Revenue  – Expenses = Job Profitability 

That’s easy.   What is not so easy to defining 1) Revenue and 2) Expenses.  Don’t ask your accountant to explain it – They will all have different answers and most will get it wrong anyway.   Let’s ask ServiceM8 to demonstrate the calculation of Job Profitability.  Why – because ServiceM8 has nailed it – their calculation is simple, easy, avoids complex accounting theory, timely, and totally understandable most tradesmen.

Just open the job and the number will jump out at you.   This visibility is of course controlled by security settings.


  1. Houston – We have a problem – we’ve got a looser !
  2. 46 hours 27 minutes of work … 2 hours 41 minutes of admin time, and 10 minutes to get to the job – No wonder we’re loosing.
  3. Some of the ‘stuff’ we’ve used on the job.

Why are we projecting a loss on this job ? Double click on the number  and we’ll tell  you:


  1. There’s the ugly red number again – now appearing with the supporting detail
  2. Labour has ‘Cost’ us a total of $2,044.  Did we pay that to someone ?  Is that net, gross or an accounting.  It’s what you defined as your cost of labour.  You set the hourly ‘costs’ purely for calculating these displayed profitability numbers.  They won’t be going to your accounting system so we can avoid telling the accountant – but this is a reality – You “know’ that although you pay your technician $37.50 per hour – he’s really costing you about $43/hour to have on the job.  So use reality !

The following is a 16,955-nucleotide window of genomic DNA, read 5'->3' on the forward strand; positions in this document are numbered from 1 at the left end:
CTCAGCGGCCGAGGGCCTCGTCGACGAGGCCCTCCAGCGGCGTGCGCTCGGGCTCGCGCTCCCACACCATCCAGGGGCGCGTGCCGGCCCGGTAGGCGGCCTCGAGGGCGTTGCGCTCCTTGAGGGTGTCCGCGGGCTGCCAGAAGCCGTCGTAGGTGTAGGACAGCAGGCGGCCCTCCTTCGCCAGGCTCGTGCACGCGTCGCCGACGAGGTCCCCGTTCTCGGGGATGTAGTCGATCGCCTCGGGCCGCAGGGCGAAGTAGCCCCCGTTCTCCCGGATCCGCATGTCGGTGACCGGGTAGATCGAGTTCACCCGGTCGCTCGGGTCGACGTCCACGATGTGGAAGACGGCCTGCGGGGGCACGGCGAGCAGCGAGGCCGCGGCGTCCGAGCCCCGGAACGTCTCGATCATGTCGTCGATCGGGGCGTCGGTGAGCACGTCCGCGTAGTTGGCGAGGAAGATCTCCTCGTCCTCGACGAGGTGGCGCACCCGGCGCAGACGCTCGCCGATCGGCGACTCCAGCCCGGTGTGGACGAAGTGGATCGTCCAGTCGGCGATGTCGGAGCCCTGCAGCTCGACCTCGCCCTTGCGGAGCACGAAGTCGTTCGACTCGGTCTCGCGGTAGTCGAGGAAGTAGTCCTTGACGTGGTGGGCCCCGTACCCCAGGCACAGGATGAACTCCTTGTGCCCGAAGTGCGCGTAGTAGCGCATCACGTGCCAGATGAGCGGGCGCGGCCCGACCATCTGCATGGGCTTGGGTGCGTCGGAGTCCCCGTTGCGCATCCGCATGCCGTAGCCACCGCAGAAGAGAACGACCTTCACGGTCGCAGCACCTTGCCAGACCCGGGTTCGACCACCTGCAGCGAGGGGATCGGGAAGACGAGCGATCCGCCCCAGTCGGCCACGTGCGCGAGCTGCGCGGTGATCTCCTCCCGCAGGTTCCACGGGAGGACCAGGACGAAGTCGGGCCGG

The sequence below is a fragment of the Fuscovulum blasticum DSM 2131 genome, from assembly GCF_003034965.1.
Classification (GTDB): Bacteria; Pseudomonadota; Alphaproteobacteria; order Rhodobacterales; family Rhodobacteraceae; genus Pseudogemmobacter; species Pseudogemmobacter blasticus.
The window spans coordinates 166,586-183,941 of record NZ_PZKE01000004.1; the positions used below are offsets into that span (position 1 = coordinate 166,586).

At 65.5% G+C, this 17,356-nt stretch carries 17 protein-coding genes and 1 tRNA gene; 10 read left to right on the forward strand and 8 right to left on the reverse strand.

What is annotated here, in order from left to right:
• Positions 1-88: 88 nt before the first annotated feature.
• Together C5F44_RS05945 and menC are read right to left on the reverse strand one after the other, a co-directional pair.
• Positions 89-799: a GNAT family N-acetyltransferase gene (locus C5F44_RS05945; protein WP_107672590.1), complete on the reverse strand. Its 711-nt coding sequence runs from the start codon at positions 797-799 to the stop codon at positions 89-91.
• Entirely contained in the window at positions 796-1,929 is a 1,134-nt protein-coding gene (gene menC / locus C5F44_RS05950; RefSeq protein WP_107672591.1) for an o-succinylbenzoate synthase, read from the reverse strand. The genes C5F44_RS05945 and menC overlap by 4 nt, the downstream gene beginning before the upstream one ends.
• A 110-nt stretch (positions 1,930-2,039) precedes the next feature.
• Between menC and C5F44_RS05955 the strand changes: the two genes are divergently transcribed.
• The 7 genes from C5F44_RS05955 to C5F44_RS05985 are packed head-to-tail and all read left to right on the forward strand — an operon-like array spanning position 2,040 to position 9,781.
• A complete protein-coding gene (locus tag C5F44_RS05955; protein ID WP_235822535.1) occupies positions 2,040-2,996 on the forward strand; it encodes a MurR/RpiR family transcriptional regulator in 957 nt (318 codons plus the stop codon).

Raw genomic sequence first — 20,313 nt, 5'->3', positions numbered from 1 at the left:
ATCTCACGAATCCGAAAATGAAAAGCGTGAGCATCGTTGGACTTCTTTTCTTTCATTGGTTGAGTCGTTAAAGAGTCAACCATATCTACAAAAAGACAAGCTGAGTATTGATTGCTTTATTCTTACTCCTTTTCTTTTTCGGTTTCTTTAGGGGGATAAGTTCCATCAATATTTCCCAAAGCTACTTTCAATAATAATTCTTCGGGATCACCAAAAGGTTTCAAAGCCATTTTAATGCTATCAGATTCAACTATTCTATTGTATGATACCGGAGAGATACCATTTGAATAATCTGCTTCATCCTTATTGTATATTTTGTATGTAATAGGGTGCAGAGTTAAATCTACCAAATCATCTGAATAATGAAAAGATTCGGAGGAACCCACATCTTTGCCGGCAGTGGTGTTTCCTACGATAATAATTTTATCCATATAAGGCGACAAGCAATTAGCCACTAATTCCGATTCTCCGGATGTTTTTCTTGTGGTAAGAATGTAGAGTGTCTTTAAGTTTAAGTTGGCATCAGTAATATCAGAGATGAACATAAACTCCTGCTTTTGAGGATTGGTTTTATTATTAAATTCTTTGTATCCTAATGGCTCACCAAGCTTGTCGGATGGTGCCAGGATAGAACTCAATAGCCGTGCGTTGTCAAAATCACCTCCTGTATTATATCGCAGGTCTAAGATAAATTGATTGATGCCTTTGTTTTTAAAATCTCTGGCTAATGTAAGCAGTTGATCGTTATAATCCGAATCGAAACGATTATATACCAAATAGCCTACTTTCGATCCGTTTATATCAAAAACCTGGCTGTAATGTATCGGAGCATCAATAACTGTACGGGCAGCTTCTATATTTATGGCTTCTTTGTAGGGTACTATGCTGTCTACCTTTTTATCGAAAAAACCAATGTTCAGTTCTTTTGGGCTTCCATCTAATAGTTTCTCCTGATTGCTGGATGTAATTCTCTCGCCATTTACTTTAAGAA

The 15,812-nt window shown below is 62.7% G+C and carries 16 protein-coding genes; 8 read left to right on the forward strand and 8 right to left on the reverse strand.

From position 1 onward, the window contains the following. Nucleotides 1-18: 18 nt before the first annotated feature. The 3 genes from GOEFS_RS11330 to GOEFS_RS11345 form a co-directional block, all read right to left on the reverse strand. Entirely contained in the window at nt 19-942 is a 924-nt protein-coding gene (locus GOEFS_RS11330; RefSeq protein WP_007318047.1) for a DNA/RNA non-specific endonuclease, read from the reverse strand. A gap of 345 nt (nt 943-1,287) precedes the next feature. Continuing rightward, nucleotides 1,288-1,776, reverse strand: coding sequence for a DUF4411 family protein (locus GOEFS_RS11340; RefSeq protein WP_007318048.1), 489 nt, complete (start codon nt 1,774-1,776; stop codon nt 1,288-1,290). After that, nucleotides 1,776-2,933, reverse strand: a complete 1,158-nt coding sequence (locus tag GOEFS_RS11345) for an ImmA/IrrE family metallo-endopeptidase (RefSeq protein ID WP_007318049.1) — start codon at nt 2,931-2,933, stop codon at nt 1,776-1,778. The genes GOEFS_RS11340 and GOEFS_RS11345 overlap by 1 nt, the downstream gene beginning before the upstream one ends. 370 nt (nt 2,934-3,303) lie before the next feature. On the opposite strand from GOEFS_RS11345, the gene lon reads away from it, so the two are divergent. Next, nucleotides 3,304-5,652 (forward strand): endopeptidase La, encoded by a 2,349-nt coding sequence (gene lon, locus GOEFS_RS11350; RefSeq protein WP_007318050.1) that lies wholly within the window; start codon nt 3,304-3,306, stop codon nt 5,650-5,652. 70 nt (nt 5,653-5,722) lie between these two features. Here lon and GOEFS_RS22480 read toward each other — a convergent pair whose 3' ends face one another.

3. Materials costs.  Is that Average cost, FIFO, First, Landed ….. It’s whatever you know once again.  Each item can be set to user defined ‘cost’ to factor in whatever you want to factor in.  Again, this is not updating your accounting system – but then this ‘soft’ cost can actually be maintained in the your linked accounting system.
  4. Invoiced.   This value represents the amounts which are schedule to be invoiced to the customer – Specifically – “Some kind of labour” in the previous screenshot.

Margin Analysis

Also now available is line item margin analysis

  1. Item cost – Again – not as defined by the accountants – It what is generally referred to as “standard cost” or to the tradesman – whatever you enter.
  2. Margin is the reported as a percentage representing Sell-Cost/Cost.
  3. Price is the selling price or revenue
  4. Estimated profit represents the entire anticipated job profitability as described above – Shown again here as the calculation is very easy to see (500 – 300 = 200)

Magical efficiency  occurs when you need to use a sharp pencil –  Change 1, 2 or 3 and the other two number will be recalculated – instantly – automatically.